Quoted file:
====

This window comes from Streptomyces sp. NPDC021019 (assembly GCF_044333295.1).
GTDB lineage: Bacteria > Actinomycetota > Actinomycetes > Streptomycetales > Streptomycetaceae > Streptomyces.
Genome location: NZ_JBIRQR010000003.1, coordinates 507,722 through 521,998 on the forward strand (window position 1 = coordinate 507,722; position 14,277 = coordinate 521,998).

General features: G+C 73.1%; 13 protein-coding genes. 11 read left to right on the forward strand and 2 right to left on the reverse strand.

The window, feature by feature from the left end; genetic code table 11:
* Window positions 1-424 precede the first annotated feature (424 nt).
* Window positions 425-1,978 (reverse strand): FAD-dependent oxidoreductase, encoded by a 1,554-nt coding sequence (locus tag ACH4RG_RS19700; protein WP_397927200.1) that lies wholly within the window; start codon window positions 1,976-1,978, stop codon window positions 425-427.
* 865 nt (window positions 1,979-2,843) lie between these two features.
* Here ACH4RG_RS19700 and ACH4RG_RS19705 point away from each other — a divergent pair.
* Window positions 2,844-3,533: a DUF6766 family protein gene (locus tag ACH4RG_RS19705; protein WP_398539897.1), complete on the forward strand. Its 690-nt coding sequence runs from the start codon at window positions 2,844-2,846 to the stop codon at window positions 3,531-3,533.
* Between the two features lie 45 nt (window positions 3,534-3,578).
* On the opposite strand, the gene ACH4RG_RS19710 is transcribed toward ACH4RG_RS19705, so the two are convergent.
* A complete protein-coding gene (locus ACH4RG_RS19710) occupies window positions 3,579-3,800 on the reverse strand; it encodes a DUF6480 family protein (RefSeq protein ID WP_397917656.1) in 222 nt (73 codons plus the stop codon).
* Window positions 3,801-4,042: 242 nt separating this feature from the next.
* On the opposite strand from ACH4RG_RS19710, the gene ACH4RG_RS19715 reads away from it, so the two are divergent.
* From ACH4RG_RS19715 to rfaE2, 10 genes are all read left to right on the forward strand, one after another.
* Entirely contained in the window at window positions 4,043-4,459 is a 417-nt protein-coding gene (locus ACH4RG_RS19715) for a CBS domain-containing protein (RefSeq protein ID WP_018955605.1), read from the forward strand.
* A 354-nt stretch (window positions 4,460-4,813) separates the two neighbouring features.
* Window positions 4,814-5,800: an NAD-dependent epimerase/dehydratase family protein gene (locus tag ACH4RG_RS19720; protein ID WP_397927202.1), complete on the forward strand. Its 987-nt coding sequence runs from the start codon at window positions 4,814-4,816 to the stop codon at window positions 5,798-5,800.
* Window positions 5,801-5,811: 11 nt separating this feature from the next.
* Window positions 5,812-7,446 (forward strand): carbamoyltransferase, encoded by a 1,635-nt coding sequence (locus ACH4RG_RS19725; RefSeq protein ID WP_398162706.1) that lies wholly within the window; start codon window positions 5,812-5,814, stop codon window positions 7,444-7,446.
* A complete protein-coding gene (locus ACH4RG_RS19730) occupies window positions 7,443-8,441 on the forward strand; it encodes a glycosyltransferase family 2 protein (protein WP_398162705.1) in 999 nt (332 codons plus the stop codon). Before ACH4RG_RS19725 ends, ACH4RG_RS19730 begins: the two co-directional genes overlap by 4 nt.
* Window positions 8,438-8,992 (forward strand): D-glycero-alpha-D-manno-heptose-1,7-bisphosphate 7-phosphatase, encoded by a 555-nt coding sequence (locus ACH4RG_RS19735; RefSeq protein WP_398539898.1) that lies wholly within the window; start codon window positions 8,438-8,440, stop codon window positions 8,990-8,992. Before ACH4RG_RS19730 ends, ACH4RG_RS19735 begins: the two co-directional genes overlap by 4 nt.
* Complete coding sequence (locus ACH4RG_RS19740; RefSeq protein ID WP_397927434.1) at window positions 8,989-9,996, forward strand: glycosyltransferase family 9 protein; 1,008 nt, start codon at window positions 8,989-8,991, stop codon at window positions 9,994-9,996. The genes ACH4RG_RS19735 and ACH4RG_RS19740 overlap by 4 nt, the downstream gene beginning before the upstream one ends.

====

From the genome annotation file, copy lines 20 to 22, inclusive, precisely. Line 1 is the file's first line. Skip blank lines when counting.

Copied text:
* Window positions 5,801-5,811: 11 nt separating this feature from the next.
* Window positions 5,812-7,446 (forward strand): carbamoyltransferase, encoded by a 1,635-nt coding sequence (locus ACH4RG_RS19725; RefSeq protein ID WP_398162706.1) that lies wholly within the window; start codon window positions 5,812-5,814, stop codon window positions 7,444-7,446.
* A complete protein-coding gene (locus ACH4RG_RS19730) occupies window positions 7,443-8,441 on the forward strand; it encodes a glycosyltransferase family 2 protein (protein WP_398162705.1) in 999 nt (332 codons plus the stop codon). Before ACH4RG_RS19725 ends, ACH4RG_RS19730 begins: the two co-directional genes overlap by 4 nt.